Group members are positive for the following Single Nucleotide Polymorphisms (SNPs)
from the broad I1 level to our terminal SNP: I-M253, I-DF29, I-L22, I-P109,
I-S10891, I-FGC21732, I-FT2561, I-FGC21733 and I-FGC21765 or appear that they may be
positive for I-FGC21765 based on their Short Tandem Repeat (STR) values from
their Y-67 or Y-111 test results.
This page will focus on recent developments (and any historical connections) concerning I-FGC21765. I-FGC21765 was formed an estimated 2300 ybp (years before present) with a TMRCA (Time to Most Recent Common Ancestor) of 700 ybp (or about 1300 AD).
There are currently only twelve people who have tested with the FTDNA BigY that are positive for I-FGC21765 (and a few other who appear to be positive for it based on STR values) and their surnames are Waugh, Waff, Wharff, Walkup, Lee, Steptoe, Wellwood, Jackson and Campbell as well as one ancient sample from Dalvik (Brimnes), Iceland (DAV-A9) dated to 900-1000 CE (A.D.). Our closest matches in Scandinavia are in southern Sweden and Denmark and are positive for I-FGC21732 (with a TMRCA of 2800 ybp).
The Icelandic sample provides evidence for a "line of inquiry" and bridges the gap from southern Scandinavia to the British Isles during the Viking Age...
Location: Dalvík (Brimnes), North, Iceland
Study Information: One of the largest and most studied pre-Christian burial sites in Iceland. Thirteen human skeletal remains, six horse skeletons, and the remains of three dogs were found at the site. In one of the graves, the deceased individual had been placed in a sitting position at the rear of a boat
Age: Pre-Christian 900-1000 CE
FTDNA Comment: Likely splits this branch
"Brimnes was an estate in the Upsastrond area. Nowadays its property and others belong to the municipality of Town Dalvik. According to the Svarfdaela Saga, Karl the Red and several other men were killed at River Brimnesa. He was buried in his boat. Just north of the river one of the most interesting burial grounds of the country were inspected in 1910 by Knut Bruun and Finnur Jonsson. They discovered 13 graves, thereof one boat mound. Since then more graves and relics have been unearthened, such as another boat mound about 300 m outside the burial ground. Old sources suggest, that the boat landing Hyltinganaust was at the mouth of the river." - Nordic Adventure Travel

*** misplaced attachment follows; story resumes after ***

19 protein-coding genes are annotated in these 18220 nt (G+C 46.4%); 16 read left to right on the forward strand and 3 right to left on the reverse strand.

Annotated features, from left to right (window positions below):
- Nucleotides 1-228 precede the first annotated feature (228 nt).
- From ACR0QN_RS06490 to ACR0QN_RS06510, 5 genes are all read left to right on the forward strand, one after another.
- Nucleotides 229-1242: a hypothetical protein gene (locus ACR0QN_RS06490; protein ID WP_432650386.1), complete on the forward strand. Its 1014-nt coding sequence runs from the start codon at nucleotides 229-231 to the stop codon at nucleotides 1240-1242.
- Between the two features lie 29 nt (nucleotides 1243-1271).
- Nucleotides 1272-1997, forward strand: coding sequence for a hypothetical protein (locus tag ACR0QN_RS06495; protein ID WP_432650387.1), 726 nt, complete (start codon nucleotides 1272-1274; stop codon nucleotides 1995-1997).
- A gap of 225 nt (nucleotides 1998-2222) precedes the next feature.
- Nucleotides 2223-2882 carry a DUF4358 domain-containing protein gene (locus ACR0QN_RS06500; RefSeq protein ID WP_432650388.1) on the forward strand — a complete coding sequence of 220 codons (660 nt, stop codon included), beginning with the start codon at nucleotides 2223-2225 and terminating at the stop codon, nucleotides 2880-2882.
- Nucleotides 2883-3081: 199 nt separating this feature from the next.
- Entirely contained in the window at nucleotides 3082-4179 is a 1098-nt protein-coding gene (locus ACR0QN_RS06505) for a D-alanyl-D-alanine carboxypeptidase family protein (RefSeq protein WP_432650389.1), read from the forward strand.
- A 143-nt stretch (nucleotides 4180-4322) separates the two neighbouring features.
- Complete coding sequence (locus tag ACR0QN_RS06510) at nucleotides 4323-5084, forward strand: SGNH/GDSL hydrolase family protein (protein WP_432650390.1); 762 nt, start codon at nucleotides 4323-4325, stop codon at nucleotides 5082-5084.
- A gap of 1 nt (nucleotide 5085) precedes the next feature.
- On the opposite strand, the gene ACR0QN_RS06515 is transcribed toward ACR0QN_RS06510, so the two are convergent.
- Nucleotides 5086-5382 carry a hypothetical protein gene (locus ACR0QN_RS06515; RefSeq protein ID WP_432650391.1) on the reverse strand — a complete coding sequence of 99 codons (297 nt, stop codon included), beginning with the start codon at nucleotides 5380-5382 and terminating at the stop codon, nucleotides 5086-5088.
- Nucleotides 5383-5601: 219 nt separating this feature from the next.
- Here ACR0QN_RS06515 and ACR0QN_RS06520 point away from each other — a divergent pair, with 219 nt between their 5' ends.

"For 20 of the 24 pre-Christian Icelanders, strontium isotopes 86 and 87 were measured from dental enamel (11), revealing whether they spent their first 6 years in Iceland (nonmigrants) or elsewhere (migrants). Three are deemed migrants on the basis of high 87Sr/86Sr ratios (>0.710). These likely first-generation settlers were unmixed; DAV-A8 and DAV-A9 (from the same site) were Norse, and SSG-A4 was Gaelic (Table 1 and Fig. 2C). SSG-A2 and SSG-A3 (from the same site as SSG-A4) have lower 87Sr/86Sr ratios, albeit too high for a childhood solely in Iceland. Notably, SSG-A3 is estimated to be an equal mix of Norse and Gaelic, indicating that some admixture occurred before arrival in Iceland, perhaps in Viking settlements in Scotland or Ireland." - from Ancient genomes from Iceland reveal the making of a human population
"Garðarr Svavarsson is described as a Swedish Viking married to a woman from the Hebrides"
Garðarr Svavarsson (modern Icelandic: Garðar Svavarsson, modern Swedish: Gardar Svavarsson) was a Norseman who briefly resided in Iceland, according to the Sagas. He is said to be the second Scandinavian to reach the island of Iceland after Naddod. He and his family appear in the Icelandic Sagas with the principal source from Haukr Erlendsson's edition of Landnámabók.  Svavarsson is described as a Swedish Viking who owned land in Zealand (in modern Denmark). He was married to a woman from the Hebrides. During the 860s, he needed to claim his inheritance from his father-in-law. During a voyage to these isles, he sailed into a storm at Pentland Firth. This storm pushed his ship far to the north until he reached the eastern coast of Iceland. He circumnavigated the island, becoming the first known person to do so and thus establishing that the landmass was an island. He went ashore at Skjálfandi where he built himself a house and stayed for the winter. Since then, the place located in North Eastern Iceland has been called Húsavík.
Having returned, he praised the new land and called it after his own name Garðarshólmi (see names of Iceland). Nothing is known of his fate thereafter, but his son, Uni danski (Uni the Dane), later emigrated to Iceland. He made a feeble attempt to win it for the Norwegian king with himself as earl. He had discussed this with the king but when the local farmers knew his intent, they would help him in no way and soon he was killed.
Uni danski had a son, Hróar Tungugoði, who inherited the entire estate. In the Sagas of Icelanders, Hróar quarreled with other men and was twice challenged to a hill battle and won both times. He killed his opponents but was eventually murdered but then avenged by his son. Hróar's wife was Arngunnur, sister of Gunnar Hámundarson, who is one of the main characters in Njáls saga, the longest and generally considered the greatest of the Icelandic Sagas.